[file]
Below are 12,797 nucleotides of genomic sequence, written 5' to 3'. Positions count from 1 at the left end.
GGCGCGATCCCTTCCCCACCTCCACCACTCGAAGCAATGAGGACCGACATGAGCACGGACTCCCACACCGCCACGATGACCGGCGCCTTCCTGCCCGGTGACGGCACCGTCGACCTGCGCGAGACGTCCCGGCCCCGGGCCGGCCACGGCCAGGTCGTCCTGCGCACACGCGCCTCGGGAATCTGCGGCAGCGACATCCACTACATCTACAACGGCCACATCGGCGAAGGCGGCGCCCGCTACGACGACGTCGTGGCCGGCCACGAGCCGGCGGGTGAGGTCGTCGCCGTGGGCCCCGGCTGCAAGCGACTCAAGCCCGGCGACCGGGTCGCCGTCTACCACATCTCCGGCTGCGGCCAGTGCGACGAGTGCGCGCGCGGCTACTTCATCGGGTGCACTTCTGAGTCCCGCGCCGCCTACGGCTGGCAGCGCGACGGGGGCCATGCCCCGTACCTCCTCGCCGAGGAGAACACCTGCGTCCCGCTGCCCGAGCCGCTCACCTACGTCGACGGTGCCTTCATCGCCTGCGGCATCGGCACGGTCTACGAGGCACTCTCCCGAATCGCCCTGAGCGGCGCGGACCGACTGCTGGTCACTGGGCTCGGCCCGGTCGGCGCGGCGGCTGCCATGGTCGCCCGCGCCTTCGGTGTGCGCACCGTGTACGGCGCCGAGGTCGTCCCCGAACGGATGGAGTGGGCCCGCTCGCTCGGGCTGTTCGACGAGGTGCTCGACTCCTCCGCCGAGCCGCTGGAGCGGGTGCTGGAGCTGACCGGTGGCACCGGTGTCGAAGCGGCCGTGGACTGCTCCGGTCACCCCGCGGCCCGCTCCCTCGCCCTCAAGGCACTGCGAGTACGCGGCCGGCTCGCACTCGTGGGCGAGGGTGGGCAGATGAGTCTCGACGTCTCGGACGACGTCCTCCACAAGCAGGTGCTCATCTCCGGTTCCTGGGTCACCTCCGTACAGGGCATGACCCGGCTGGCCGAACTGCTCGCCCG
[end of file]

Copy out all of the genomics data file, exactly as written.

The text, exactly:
Below are 12,797 nucleotides of genomic sequence, written 5' to 3'. Positions count from 1 at the left end.
GGCGCGATCCCTTCCCCACCTCCACCACTCGAAGCAATGAGGACCGACATGAGCACGGACTCCCACACCGCCACGATGACCGGCGCCTTCCTGCCCGGTGACGGCACCGTCGACCTGCGCGAGACGTCCCGGCCCCGGGCCGGCCACGGCCAGGTCGTCCTGCGCACACGCGCCTCGGGAATCTGCGGCAGCGACATCCACTACATCTACAACGGCCACATCGGCGAAGGCGGCGCCCGCTACGACGACGTCGTGGCCGGCCACGAGCCGGCGGGTGAGGTCGTCGCCGTGGGCCCCGGCTGCAAGCGACTCAAGCCCGGCGACCGGGTCGCCGTCTACCACATCTCCGGCTGCGGCCAGTGCGACGAGTGCGCGCGCGGCTACTTCATCGGGTGCACTTCTGAGTCCCGCGCCGCCTACGGCTGGCAGCGCGACGGGGGCCATGCCCCGTACCTCCTCGCCGAGGAGAACACCTGCGTCCCGCTGCCCGAGCCGCTCACCTACGTCGACGGTGCCTTCATCGCCTGCGGCATCGGCACGGTCTACGAGGCACTCTCCCGAATCGCCCTGAGCGGCGCGGACCGACTGCTGGTCACTGGGCTCGGCCCGGTCGGCGCGGCGGCTGCCATGGTCGCCCGCGCCTTCGGTGTGCGCACCGTGTACGGCGCCGAGGTCGTCCCCGAACGGATGGAGTGGGCCCGCTCGCTCGGGCTGTTCGACGAGGTGCTCGACTCCTCCGCCGAGCCGCTGGAGCGGGTGCTGGAGCTGACCGGTGGCACCGGTGTCGAAGCGGCCGTGGACTGCTCCGGTCACCCCGCGGCCCGCTCCCTCGCCCTCAAGGCACTGCGAGTACGCGGCCGGCTCGCACTCGTGGGCGAGGGTGGGCAGATGAGTCTCGACGTCTCGGACGACGTCCTCCACAAGCAGGTGCTCATCTCCGGTTCCTGGGTCACCTCCGTACAGGGCATGACCCGGCTGGCCGAACTGCTCGCCCG